with the quantum fluctuations
of every field in the universe.
These fluctuations should
carry energy; we know for
a fact that they affect other
forces (besides gravity).
A quick back-of-the-envelope calculation reveals:
theoretical prediction = 10120 times observation.
A universe with such a vacuum energy would have been ripped to
shreds long ago.
So we know a great deal:
General relativity (gravity)
Standard Model of particle physics
Inventory: ordinary matter, dark matter, dark energy.
But deep puzzles remain:
Reconcile gravity with quantum mechanics?
What is the dark matter?
What is the dark energy? And why so little?
Look for big ideas to tie things together.
Here's one big idea:
Bring particles and spacetime together through
the magic of extra dimensions.
Extra dimensions come in two flavors:
“Ordinary” spatial dimensions -just curled up really small
zero length, hidden from view
Both ordinary and super extra dimensions are
predicted by String Theory.
The idea that all elementary particles (electrons,
quarks, etc.) are really tiny loops of string.
A proton is made
of quarks and gluons...
... and each
really a string.
The miracle of string theory is that it reconciles
gravity and quantum mechanics. And it needs extra
dimensions: seven ordinary, 32 super-dimensions.
“Ordinary” extra dimensions of space
curl up dimensions until
they're too small to see
(Kaluza & Klein)
imagine we are
confined to a "brane.”
Gravity can leak into
extra dimensions, but
we are stuck in our three.
How to look for extra dimensions – if we get lucky.
If gravity leaks into extra dimensions,
Newton's inverse-square law should break
down at small distances – gravity will be
stronger than you think.
If extra dimensions are large, gravity
becomes strong at energies accessible
at colliders, and we can produce
gravitons at particle accelerators.
They will be detected as
Can extra dimensions help with dark matter? Maybe.
Particles can have momentum in the extra
dimensions. They would appear to us as ordinary
particles, except with extra mass.
Momentum is conserved, so the lightest such
particle will be stable: Kaluza-Klein Dark Matter.
Can extra dimensions help
with dark energy? Maybe.
Crucial fact: there's not
just one good way to
compactify, there are
many. Perhaps 10500 !
The “constants of nature”
we observe depend on the
shape and size of the
Everything changes from
one compactification to
the next, including the
value of the vacuum energy.
Maybe each compactification actually exists somewhere.
Regions outside our observable universe, where the laws
of physics and constants of nature appear to be different.
In that case, vacuum
energy would be like
the weather; not a
but something that
depends on where you
are in the universe.
Therefore (so the reasoning goes), it's hardly surprising
that we find such a tiny value of the vacuum energy –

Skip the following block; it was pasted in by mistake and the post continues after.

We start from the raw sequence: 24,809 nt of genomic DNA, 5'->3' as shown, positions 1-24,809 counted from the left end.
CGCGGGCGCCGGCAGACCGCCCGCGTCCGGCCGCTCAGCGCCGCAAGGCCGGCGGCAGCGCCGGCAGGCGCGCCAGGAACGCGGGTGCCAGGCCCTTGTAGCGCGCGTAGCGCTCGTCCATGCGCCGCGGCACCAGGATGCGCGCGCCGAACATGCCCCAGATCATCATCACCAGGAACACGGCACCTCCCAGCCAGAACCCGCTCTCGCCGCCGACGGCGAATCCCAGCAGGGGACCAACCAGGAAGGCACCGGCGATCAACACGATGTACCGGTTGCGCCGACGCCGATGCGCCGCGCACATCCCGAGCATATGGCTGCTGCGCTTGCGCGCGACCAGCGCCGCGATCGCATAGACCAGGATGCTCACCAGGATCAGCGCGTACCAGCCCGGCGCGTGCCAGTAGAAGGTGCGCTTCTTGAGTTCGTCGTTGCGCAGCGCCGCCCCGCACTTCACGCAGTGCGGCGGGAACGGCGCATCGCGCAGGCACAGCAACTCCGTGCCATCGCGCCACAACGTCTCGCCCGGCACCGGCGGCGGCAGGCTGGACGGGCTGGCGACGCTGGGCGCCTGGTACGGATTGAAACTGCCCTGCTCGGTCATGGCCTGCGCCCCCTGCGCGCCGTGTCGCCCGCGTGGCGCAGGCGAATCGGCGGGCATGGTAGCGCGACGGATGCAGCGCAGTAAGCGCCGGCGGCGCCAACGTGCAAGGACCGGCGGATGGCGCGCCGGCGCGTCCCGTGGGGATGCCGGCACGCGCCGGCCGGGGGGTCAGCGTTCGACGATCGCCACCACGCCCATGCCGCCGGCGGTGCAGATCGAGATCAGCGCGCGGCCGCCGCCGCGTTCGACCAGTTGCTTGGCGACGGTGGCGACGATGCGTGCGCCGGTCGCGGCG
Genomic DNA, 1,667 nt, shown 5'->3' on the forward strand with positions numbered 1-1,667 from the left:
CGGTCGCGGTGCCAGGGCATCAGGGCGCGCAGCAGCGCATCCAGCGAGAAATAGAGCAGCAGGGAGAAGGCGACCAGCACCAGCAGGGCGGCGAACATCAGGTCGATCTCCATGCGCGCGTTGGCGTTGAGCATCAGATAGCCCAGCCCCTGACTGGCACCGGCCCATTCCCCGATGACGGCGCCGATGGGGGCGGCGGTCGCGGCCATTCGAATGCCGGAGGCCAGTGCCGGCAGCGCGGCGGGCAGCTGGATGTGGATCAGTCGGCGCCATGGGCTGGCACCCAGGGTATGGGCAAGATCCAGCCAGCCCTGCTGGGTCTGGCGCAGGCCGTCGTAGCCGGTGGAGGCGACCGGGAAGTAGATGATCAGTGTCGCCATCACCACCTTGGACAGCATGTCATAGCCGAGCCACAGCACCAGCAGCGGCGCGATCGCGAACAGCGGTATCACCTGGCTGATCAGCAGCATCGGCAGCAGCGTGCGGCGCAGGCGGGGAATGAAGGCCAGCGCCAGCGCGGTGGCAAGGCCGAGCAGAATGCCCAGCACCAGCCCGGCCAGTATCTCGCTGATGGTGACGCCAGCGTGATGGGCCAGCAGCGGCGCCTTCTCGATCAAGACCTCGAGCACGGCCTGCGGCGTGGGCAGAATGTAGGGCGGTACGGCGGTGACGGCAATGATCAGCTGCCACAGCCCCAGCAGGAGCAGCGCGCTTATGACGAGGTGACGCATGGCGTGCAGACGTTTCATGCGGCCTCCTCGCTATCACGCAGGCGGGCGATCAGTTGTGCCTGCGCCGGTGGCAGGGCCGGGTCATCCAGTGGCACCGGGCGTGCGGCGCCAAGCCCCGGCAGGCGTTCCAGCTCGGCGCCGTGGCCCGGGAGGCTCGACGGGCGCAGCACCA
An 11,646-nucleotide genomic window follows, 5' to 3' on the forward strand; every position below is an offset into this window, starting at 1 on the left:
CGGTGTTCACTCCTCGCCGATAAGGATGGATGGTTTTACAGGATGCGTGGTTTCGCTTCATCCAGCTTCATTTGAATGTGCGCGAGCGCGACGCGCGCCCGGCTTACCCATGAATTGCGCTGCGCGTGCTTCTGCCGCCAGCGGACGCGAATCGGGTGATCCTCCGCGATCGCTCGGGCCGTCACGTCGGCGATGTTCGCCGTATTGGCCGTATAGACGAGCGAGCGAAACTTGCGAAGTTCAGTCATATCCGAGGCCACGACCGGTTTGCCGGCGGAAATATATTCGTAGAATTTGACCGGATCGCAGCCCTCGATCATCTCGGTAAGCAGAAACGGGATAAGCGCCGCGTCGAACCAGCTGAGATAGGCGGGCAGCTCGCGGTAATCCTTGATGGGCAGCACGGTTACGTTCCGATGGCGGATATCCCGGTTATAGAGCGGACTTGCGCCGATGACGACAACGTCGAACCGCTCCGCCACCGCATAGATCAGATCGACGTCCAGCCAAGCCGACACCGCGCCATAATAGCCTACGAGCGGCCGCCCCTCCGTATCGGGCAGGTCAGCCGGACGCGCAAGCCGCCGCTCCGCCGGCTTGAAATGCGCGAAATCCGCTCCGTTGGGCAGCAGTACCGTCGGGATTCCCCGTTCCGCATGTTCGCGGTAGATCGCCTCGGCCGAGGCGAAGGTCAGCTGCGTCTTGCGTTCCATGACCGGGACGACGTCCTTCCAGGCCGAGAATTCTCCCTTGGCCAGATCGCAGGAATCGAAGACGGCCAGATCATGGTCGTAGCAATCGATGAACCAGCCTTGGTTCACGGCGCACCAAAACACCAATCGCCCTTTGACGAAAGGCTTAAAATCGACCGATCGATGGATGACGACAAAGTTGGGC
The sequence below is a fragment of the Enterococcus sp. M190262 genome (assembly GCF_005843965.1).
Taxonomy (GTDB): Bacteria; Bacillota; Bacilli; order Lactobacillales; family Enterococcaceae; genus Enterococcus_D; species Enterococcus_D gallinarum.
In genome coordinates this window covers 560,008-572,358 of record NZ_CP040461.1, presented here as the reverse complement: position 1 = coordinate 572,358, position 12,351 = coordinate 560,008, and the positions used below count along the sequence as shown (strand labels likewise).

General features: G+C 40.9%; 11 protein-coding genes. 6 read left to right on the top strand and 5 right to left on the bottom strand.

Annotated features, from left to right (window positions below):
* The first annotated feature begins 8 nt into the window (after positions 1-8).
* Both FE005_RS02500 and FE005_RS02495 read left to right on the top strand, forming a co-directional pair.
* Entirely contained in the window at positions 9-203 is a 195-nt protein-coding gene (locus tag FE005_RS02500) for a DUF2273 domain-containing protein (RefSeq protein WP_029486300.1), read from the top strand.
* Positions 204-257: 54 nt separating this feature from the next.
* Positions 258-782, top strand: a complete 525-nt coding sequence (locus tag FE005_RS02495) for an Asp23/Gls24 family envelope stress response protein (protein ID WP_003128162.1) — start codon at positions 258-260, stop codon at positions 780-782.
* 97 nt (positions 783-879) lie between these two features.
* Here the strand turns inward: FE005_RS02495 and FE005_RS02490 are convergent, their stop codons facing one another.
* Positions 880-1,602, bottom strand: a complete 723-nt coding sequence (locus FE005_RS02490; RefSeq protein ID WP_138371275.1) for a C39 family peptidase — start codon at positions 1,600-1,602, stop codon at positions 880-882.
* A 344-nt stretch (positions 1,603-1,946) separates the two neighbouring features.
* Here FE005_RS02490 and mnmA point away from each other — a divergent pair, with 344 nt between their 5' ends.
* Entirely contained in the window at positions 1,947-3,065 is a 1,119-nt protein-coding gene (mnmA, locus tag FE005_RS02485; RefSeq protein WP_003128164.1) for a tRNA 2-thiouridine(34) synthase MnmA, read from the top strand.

regions where it is large are inhospitable (like the Sun).
Idea: extra dimensions of zero size, with the
funny property that bosons can vibrate in the new
directions and become fermions, and vice-versa.
There can be a symmetry between ordinary and
super-dimensions (just as there already is among
ordinary dimensions): Supersymmetry!
Unlike ordinary spatial symmetry, supersymmetry
is not manifest in the world we see; the observed
bosons and fermions don't match up.
Supersymmetry can still be real, but it must be hidden.
Hiding supersymmetry makes “partner” particles
heavier. We imagine that every observed particle
has a superpartner, just too massive to be seen.
Don't just sit there – look for them!
The search is on to discover superpartners at
high-energy particle accelerators. High-energy
collisions can produce high-mass particles (E=mc2).
Tevatron at Fermilab, outside
Chicago – collecting data now!
Large Hadron Collider at CERN,
outside Geneva – online 2007.
Can supersymmetry help with dark matter? Maybe.
It's often the case that “super-ness” is conserved;
superpartners all decay into the Lightest Supersymmetric
Particle (LSP), which can be dark matter!
is the LSP
we don't yet
know – maybe
the photino or
We're busily trying to actually detect
supersymmetric dark matter!
direct detection: DM particles
bump into underground detectors
indirect detection: DM particles
annihilate into gamma rays,
observed by telescopes (e.g. GLAST)
Can supersymmetry help with dark energy? Maybe.
Remember: the huge
prediction for dark
energy (10120) comes
fluctuating in empty
Interestingly: fluctuating bosons always give a
positive vacuum energy, fermions give a negative
vacuum energy. Can they cancel? Not perfectly,
because we know supersymmetry is hidden. In fact:
supersymmetry prediction = 1060 times observation.
Okay, that's still pretty bad. This is a real problem.
Dark Matter and
Dark Matter and
The Universe and the Laboratory:
In the meantime, we have a picture of our universe which
fits a remarkable variety of observations, but seems
preposterous on its face.
25% dark matter
Seeking simplicity, we are led to astonishing ideas.
What will be next?